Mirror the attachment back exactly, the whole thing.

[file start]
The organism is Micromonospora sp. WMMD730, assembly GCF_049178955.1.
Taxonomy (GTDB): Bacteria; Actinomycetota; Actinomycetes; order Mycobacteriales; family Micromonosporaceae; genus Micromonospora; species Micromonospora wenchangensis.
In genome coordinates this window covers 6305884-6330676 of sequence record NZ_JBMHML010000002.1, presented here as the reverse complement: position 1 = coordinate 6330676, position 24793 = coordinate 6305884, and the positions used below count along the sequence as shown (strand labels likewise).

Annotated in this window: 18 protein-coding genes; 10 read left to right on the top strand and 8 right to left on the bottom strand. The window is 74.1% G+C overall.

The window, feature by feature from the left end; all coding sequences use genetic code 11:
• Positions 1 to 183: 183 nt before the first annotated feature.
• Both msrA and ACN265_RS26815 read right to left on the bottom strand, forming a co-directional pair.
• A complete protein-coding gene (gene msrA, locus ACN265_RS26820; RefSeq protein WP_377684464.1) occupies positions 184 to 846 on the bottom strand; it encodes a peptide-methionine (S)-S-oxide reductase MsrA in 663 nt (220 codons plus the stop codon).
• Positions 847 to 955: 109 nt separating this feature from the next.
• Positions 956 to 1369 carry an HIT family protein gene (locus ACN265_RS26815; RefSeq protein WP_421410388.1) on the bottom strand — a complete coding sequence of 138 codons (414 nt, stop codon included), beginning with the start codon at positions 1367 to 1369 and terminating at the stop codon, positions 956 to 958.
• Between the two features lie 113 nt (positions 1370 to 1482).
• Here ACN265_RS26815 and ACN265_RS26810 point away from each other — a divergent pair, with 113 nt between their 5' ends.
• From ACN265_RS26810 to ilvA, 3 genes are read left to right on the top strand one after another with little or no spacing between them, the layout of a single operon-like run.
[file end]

The organism is Micromonospora sp. WMMD730, assembly GCF_049178955.1.
Taxonomy (GTDB): Bacteria; Actinomycetota; Actinomycetes; order Mycobacteriales; family Micromonosporaceae; genus Micromonospora; species Micromonospora wenchangensis.
In genome coordinates this window covers 6305884-6330676 of sequence record NZ_JBMHML010000002.1, presented here as the reverse complement: position 1 = coordinate 6330676, position 24793 = coordinate 6305884, and the positions used below count along the sequence as shown (strand labels likewise).

Annotated in this window: 18 protein-coding genes; 10 read left to right on the top strand and 8 right to left on the bottom strand. The window is 74.1% G+C overall.

The window, feature by feature from the left end; all coding sequences use genetic code 11:
• Positions 1 to 183: 183 nt before the first annotated feature.
• Both msrA and ACN265_RS26815 read right to left on the bottom strand, forming a co-directional pair.
• A complete protein-coding gene (gene msrA, locus ACN265_RS26820; RefSeq protein WP_377684464.1) occupies positions 184 to 846 on the bottom strand; it encodes a peptide-methionine (S)-S-oxide reductase MsrA in 663 nt (220 codons plus the stop codon).
• Positions 847 to 955: 109 nt separating this feature from the next.
• Positions 956 to 1369 carry an HIT family protein gene (locus ACN265_RS26815; RefSeq protein WP_421410388.1) on the bottom strand — a complete coding sequence of 138 codons (414 nt, stop codon included), beginning with the start codon at positions 1367 to 1369 and terminating at the stop codon, positions 956 to 958.
• Between the two features lie 113 nt (positions 1370 to 1482).
• Here ACN265_RS26815 and ACN265_RS26810 point away from each other — a divergent pair, with 113 nt between their 5' ends.
• From ACN265_RS26810 to ilvA, 3 genes are read left to right on the top strand one after another with little or no spacing between them, the layout of a single operon-like run.